Taken together, the picture is clear. Thinly veiled notions of racial superiority have informed every aspect of the non-response to climate change so far. Racism is what has made it possible to systematically look away from the climate threat for more than two decades. It is also what has allowed the worst health impacts of digging up, processing and burning fossil fuels—from cancer clusters to asthma—to be systematically dumped on indigenous communities and on the neighborhoods where people of colour live, work and play. The South Bronx, to cite just one example, has notoriously high asthma rates—and according to one study, a staggering 21.8 percent of children living in New York City public housing have asthma, three times higher than the rate for private housing. The choking of those children is not as immediately lethal as the kind of choking that stole Eric Garner’s life, but it is very real nonetheless.
If we refuse to speak frankly about the intersection of race and climate change, we can be sure that racism will continue to inform how the governments of industrialized countries respond to this existential crisis. It will manifest in the continued refusal to provide serious climate financing to poor countries so they can protect themselves from heavy weather. It will manifest in the fortressing of wealthy continents as they attempt to lock out the growing numbers of people whose homes will become unlivable.
And in the not too distant future, the firm if unstated belief that not all lives matter could well push our governments to deploy high-risk “geoengineering” technologies like spraying sulfur into the stratosphere in order to reduce global temperatures. Never mind that several studies project that a side effect could be suppressing the summer monsoons in India and Africa, with the water and food security of billions of people hanging in the balance.
Indeed, it is distinctly more likely that our governments will favor these terrifying techno-fixes over approaches to emission reduction that are far more likely to succeed, in no small part because those solutions are being offered by poor people with darker skin. Such casually discounted, eminently sensible responses include free public transit for all; decentralized, community controlled renewable energy; land redistribution to support small-scale agro-ecological farming; and respecting the rights of indigenous people to refuse logging, drilling and mining on their lands.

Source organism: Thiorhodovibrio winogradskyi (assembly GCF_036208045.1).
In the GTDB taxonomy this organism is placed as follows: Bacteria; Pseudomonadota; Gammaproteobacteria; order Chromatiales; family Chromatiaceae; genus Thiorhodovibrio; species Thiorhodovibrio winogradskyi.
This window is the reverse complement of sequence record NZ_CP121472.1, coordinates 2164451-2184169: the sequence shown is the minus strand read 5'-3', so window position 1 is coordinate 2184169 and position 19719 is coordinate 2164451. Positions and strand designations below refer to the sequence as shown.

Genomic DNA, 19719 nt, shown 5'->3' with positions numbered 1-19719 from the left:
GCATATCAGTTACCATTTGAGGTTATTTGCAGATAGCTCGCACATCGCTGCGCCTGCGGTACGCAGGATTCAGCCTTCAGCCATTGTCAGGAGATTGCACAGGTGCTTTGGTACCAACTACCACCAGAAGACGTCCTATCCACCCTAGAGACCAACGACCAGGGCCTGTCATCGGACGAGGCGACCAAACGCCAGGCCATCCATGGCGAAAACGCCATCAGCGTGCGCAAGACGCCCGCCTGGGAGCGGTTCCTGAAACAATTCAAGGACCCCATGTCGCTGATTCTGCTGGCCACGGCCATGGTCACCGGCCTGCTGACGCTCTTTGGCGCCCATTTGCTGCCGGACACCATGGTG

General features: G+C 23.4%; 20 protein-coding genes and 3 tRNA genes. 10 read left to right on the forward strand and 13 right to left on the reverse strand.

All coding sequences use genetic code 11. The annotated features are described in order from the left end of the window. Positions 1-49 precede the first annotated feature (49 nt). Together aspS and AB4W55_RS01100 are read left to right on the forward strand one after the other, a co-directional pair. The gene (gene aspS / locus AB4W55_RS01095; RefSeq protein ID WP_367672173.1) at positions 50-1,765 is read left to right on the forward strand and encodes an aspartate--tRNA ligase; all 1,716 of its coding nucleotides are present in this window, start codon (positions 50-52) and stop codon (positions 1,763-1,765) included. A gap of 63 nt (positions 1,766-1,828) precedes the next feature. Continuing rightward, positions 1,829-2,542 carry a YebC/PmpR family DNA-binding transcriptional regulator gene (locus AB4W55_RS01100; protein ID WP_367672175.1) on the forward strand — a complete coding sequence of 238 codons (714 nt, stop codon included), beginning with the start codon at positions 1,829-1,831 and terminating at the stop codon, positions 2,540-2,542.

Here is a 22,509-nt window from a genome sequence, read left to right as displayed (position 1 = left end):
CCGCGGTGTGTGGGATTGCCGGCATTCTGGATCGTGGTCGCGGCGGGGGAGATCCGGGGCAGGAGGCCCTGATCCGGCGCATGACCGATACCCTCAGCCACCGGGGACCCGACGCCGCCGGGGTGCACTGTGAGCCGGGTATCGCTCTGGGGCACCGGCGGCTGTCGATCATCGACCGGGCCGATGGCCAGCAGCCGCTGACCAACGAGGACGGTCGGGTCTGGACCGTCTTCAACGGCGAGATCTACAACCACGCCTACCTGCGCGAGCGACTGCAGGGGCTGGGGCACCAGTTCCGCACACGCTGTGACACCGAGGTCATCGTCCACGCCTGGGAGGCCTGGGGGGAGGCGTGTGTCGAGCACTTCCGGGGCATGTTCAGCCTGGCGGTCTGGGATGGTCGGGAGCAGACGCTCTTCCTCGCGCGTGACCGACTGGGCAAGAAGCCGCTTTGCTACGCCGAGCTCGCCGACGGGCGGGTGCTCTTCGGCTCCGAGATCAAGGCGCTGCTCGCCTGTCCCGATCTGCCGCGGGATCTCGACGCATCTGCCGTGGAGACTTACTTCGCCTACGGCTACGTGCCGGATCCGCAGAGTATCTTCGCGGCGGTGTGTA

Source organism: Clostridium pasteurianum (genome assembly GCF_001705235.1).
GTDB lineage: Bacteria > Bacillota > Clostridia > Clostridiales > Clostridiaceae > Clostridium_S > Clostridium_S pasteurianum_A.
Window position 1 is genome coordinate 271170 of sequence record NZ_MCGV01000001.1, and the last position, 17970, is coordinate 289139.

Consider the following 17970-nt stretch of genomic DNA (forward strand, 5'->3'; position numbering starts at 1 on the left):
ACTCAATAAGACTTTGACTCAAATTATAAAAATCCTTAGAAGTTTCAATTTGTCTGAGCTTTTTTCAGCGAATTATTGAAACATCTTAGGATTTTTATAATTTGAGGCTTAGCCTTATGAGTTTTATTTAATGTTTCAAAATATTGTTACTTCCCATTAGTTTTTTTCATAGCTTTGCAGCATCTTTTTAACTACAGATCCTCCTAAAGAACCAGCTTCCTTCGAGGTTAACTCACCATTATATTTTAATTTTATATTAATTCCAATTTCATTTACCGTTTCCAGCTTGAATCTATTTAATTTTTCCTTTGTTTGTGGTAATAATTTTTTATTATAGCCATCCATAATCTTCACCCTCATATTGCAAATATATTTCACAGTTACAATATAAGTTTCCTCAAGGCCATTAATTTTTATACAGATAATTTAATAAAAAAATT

Here is some good news: if we committed ourselves to responding to the climate crisis on the basis that black lives matter, and that requiring people of color to shoulder even more of the burdens of uncontrolled emissions is morally unacceptable, it would demand these types of hopeful transformations. In practical terms, that would mean unprecedented economic and technological investments in some of the most neglected parts of the world—from Kenya to Ferguson to Pine Ridge—bringing greatly improved services, increased democracy and self-determination, real food security and countless good jobs. In short, a justice-based climate mobilization would do more than end the way neglected communities are policed; it might just help end the neglect itself.
According to Alicia Garza, one of the people who founded the #BlackLivesMatter project, the slogan is not meant to claim that black lives matter more than others. Rather, by highlighting the foundational role that anti-black racism has played in constructing a system of racial superiority, it tells everyone that black lives “are important to your liberation. Given the disproportionate impact state violence has on black lives, we understand that when black people in this country get free, the benefits will be wide reaching and transformative for society as a whole.”
What climate change tells us is that this is as true at a global, species-wide scale as it is within the borders of the United States. In Copenhagen in 2009, African governments argued that if black lives mattered, then 2 degrees of warming was too high. By disregarding this basic humanist logic, the biggest polluters were making a crude cost-benefit analysis. They were calculating that the loss of life, livelihood and culture for some of the poorest people on the planet was an acceptable price to pay to protect the economies of some of the richest people on the planet.
Here we are just five years later and the governments of wealthy countries are set to blow past their earlier target, putting us squarely on the road towards 4–6 degrees Celsius of warming. That is a destination that will leave almost no one safe and may well be incompatible with anything resembling organized society. This is no coincidence: it turns out that once decision-makers start rationalizing the sacrificing of some lives, it’s awfully hard to stop.
In the face of systemic state violence, courageous demonstrators shouting “I Can’t Breathe” and “Black Lives Matter” are asserting a positive, core principle about the value of every single human being, starting with the lives that are currently most discounted. Supporting the urgent call for justice and a transformation of the criminal justice system is of paramount importance and should not be watered down by piling every issue under the sun on top of it.
At the same time, the clarion call that Black Lives Matter deserves to transform how we approach a great many crises in our societies, from school systems that systematically fail African-American kids, to a healthcare system that too often discards black lives. It must also jolt us out of our climate inaction.
Because if the current race-based hierarchy of humanity is left unchallenged, then we can be certain that our governments will continue their procrastination, redefining “dangerous” to allow for the sacrifice of ever more people, ever more ancient culture, languages, countries. Conversely, if black lives matter—and they do—then global warming is already a five-alarm fire, and the lives it has taken already are too many.
The slogan adopted for die-in in Lima, which has been used in some of the Ferguson protests, was “somos semillas”—we are seeds. In this context, it means that the people who have died in storms and droughts from the Philippines to the Horn of Africa can be more than tragedies. Their losses, if we are willing to acknowledge them, willing to fully grieve them, have the power to help us grow a new and safer world. Indeed, they must.